February 20, 2017 -
The World Economic Forum published a study titled “Digital Borders: Enabling a secure, seamless and personalized journey”, which calls for a new approach to the way travelers move across borders in order to establish a balance between meeting the increasing demand for international travel and the need to strengthen border security.
With the number of international travelers projected to increase by 46 percent to 1.8 billion per year by 2030, and governments focused on improving the safety of national borders, the report reveals that the combination of advanced technology and global cooperation is the most effective way to achieving tourism-related economic growth and border security.
“Technological solutions are helping the global travel system move from physical to digital borders,” said Tiffany Misrahi, aviation, travel and tourism industry lead at the World Economic Forum and principal author of the report. “Digital identification, biometrics, digitally enabled security devices and other tech-enabled screenings best increase accuracy, efficiency and security when travelling internationally.”
If not done properly, increasing border security could potentially have a negative impact on the continued growth of the tourism sector.
Enhanced digital screening technologies and techniques will enable the travel and tourism sector to continue to be a key driver of economic growth and job creation throughout the globe, the report states.
“Travel promotes peace and prosperity,” Arne Sorenson, CEO and president of Marriott International, and contributor to the study, said. “But the way we travel hasn’t changed much since the 1960s. Confronted with new challenges and opportunities, we need to revolutionize the journey using modern technologies to build a digital and inclusive system, trusted by travellers and governments alike, to connect us and keep us all safe.”
The study identifies seven key areas that need to be improved on in order to ensure stronger border controls and drive tourism.
The first area of recommendation is to increase intelligence and data sharing practices, particularly “secure, routine and harmonized intelligence and data sharing between sovereign national governments and international security actors on international travellers.”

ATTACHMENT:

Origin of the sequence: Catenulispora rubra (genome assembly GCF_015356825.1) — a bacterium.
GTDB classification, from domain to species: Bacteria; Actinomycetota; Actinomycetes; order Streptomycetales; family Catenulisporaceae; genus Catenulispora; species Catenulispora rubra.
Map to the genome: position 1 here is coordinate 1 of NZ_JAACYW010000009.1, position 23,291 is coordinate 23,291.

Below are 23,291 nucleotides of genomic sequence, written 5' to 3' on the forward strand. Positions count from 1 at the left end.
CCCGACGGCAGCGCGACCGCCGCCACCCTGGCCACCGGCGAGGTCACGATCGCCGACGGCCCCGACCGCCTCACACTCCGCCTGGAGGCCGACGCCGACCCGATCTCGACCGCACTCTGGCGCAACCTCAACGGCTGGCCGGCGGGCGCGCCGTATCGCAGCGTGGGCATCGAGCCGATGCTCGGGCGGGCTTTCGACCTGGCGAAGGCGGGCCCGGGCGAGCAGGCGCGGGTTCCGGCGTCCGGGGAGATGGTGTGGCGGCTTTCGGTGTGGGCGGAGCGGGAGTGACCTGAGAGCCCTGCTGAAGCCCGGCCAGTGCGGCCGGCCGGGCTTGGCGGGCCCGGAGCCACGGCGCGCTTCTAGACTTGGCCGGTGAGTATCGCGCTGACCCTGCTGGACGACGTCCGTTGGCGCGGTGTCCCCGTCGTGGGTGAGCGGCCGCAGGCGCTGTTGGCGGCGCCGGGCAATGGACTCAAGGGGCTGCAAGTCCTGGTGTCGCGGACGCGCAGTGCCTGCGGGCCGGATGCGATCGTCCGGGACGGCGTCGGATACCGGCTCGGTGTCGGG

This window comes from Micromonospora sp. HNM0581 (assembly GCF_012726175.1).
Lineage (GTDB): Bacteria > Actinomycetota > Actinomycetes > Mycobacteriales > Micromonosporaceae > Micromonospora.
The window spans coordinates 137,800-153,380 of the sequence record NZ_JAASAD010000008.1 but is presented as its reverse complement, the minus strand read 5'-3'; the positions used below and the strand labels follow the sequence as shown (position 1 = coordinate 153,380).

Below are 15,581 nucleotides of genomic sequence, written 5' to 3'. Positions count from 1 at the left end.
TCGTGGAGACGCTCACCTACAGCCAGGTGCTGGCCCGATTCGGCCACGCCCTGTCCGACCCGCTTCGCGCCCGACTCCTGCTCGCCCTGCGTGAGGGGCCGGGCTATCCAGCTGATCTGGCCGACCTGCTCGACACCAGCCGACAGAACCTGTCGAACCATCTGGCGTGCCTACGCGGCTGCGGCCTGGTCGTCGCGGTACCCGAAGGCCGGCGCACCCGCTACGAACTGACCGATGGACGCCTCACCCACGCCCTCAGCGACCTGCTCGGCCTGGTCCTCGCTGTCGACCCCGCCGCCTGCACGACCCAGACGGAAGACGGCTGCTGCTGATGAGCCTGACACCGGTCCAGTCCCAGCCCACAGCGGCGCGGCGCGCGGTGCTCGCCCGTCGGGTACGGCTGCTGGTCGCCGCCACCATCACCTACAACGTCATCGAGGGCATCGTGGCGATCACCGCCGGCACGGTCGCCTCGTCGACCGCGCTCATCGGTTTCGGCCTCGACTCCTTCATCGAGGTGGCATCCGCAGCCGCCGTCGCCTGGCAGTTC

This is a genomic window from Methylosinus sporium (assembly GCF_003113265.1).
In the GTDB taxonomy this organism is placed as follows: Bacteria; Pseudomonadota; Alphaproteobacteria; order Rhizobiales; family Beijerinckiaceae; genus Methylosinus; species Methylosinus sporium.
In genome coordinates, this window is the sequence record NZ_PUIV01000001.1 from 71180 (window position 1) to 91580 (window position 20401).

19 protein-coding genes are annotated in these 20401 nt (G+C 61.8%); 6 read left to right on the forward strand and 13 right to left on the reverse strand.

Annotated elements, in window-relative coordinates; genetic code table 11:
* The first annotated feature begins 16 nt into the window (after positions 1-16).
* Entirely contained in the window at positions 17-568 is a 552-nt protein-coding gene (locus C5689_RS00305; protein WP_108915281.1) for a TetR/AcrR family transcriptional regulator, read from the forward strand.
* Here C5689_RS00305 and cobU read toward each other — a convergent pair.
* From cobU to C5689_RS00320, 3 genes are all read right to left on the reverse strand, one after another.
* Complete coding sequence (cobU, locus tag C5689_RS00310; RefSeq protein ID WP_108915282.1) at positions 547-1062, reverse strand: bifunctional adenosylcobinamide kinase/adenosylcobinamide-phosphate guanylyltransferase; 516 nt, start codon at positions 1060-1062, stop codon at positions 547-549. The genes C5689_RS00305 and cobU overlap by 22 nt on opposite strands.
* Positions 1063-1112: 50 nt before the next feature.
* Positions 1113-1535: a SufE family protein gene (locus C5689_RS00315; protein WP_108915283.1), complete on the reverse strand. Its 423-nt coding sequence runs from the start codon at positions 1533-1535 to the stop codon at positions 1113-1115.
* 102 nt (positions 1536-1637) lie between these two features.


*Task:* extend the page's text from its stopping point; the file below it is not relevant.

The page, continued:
Second, governments must provide advance passenger information in accordance with the UN Security Council Resolution 2309 (2016), which urges countries to “Require that airlines operating in their territories provide advance passenger information to the appropriate national authorities to detect the departure from their territories, or attempted entry into or transit through their territories, by means of civil aircraft, of individuals designated by the Committee pursuant to resolutions 1267 (1999), 1989 (2011) and 2253 (2015)”.
Third, the traveler component of the border security process should be done through biometric profiling and other technology-enabled solutions. In the future, national administrations should give travelers the opportunity to own their qualified digital biometric profile and enable them to push this secure accredited identification data in advance to facilitate travel, which will promote the wider use of pre-clearance and make international border crossings more efficient.
Fourth, countries must adopt ICAO-approved enhanced and harmonized biometric standards, which include biometrics for identity verification and travel eligibility.
Fifth, governments should expand multilateral agreements to incorporate the harmonized requirements for traveler data collected.
Sixth, governments should aim for a single application and a single fee for travel security programs.
The seventh and final area of improvement calls for transitioning to a digital process, whereby the entire process of border management could be a completely automated, electronic platform, based on verified biometric data.